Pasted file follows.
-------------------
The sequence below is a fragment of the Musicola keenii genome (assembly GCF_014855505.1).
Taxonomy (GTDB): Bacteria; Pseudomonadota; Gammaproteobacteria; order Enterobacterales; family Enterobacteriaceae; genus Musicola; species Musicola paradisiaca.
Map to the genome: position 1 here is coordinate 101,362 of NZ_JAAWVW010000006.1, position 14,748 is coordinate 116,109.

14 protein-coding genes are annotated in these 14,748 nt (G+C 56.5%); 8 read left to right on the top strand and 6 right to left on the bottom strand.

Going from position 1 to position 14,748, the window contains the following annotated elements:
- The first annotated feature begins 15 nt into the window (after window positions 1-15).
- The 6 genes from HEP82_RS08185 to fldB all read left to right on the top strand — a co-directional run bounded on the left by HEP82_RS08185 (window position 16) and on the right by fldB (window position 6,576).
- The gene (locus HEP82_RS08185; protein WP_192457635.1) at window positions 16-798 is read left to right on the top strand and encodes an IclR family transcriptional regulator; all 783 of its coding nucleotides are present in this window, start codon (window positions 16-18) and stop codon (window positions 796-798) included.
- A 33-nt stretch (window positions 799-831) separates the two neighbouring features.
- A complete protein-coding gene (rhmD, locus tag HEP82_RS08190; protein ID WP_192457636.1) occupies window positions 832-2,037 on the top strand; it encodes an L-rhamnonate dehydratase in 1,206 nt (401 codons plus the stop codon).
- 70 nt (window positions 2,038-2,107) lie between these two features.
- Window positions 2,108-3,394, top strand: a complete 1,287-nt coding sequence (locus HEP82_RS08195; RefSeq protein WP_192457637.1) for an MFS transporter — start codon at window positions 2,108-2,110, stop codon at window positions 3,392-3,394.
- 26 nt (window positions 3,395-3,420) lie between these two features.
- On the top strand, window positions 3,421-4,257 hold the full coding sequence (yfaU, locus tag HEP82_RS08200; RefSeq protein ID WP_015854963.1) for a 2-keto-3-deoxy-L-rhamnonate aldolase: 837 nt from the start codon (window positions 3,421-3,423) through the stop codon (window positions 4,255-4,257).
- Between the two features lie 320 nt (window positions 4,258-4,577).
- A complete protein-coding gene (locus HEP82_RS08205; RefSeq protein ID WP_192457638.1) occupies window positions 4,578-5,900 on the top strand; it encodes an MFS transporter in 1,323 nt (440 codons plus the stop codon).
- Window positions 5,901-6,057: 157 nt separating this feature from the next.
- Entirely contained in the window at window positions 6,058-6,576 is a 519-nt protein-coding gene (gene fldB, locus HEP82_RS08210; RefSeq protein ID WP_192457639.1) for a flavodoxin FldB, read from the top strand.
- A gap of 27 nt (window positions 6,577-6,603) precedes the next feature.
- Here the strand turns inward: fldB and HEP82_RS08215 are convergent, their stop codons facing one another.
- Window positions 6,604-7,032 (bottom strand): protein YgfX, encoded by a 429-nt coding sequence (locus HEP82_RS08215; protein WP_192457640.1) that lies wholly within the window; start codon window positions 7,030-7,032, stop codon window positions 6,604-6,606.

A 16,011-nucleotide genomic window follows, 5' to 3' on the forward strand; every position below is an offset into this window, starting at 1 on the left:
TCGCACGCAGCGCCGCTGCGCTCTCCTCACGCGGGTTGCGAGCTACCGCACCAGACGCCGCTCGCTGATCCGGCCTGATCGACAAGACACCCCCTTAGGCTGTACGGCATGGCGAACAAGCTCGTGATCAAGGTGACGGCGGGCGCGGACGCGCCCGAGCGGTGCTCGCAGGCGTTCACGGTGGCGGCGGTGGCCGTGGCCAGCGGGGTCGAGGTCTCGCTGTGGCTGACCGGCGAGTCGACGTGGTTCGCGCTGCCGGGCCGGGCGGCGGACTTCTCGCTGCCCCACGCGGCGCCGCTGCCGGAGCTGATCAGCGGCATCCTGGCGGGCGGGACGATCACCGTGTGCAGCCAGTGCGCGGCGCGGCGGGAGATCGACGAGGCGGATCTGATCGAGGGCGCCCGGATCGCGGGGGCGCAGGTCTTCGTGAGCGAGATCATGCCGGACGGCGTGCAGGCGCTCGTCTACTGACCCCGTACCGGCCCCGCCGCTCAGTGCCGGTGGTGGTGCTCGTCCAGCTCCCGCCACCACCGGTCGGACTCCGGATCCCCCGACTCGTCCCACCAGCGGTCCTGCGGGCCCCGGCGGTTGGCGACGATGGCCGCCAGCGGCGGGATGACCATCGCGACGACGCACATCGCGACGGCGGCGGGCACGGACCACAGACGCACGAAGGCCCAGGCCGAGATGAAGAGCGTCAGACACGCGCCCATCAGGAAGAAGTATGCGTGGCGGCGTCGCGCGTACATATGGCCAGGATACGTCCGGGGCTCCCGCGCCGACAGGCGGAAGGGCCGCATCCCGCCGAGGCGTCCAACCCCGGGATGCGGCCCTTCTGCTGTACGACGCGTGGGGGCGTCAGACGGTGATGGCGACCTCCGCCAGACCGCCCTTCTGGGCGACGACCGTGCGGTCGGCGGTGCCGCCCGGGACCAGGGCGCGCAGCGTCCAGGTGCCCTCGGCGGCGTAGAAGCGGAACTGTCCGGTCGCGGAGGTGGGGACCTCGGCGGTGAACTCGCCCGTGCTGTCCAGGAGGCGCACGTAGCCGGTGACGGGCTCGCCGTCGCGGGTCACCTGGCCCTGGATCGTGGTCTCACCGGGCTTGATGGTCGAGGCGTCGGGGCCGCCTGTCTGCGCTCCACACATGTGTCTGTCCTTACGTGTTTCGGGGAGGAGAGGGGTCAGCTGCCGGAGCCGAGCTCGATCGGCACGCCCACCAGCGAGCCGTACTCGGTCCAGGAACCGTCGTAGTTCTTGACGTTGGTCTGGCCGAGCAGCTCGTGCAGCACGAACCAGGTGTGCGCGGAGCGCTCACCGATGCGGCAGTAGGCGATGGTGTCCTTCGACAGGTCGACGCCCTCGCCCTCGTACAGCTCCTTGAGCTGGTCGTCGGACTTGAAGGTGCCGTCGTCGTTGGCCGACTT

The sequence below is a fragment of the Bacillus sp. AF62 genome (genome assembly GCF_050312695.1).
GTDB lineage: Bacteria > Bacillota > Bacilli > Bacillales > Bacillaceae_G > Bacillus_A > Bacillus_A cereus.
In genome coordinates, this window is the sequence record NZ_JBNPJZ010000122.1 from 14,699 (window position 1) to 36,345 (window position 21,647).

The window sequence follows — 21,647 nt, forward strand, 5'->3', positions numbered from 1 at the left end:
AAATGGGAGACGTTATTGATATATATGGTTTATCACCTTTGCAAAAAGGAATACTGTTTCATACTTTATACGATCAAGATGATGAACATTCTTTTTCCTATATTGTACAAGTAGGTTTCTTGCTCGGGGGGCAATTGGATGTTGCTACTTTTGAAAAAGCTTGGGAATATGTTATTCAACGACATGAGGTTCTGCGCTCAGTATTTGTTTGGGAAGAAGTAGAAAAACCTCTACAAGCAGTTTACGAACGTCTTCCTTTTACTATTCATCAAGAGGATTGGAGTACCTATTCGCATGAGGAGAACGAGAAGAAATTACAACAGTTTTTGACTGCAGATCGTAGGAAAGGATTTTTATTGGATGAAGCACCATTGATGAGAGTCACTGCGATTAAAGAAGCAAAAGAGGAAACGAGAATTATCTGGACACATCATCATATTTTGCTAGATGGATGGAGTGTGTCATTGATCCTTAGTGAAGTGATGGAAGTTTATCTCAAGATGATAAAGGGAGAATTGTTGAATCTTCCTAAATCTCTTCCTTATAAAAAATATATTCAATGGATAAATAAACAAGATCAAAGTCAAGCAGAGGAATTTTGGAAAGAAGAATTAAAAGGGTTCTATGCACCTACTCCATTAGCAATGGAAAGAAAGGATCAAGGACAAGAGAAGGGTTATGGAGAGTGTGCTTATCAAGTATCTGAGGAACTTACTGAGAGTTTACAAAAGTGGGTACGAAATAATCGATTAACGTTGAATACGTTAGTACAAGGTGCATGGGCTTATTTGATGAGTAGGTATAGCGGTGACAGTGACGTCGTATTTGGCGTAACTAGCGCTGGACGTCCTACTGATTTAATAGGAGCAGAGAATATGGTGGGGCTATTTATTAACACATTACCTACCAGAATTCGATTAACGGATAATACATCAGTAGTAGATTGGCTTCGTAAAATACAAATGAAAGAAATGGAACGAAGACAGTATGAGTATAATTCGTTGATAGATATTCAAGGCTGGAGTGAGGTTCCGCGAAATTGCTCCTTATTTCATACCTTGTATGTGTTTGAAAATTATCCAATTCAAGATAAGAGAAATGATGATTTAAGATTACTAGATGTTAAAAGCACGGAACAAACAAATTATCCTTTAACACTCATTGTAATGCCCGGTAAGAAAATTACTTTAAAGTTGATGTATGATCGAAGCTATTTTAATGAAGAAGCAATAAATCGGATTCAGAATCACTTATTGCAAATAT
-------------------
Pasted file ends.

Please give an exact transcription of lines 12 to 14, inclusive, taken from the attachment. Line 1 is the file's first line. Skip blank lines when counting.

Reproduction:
- Window positions 2,108-3,394, top strand: a complete 1,287-nt coding sequence (locus HEP82_RS08195; RefSeq protein WP_192457637.1) for an MFS transporter — start codon at window positions 2,108-2,110, stop codon at window positions 3,392-3,394.
- 26 nt (window positions 3,395-3,420) lie between these two features.
- On the top strand, window positions 3,421-4,257 hold the full coding sequence (yfaU, locus tag HEP82_RS08200; RefSeq protein ID WP_015854963.1) for a 2-keto-3-deoxy-L-rhamnonate aldolase: 837 nt from the start codon (window positions 3,421-3,423) through the stop codon (window positions 4,255-4,257).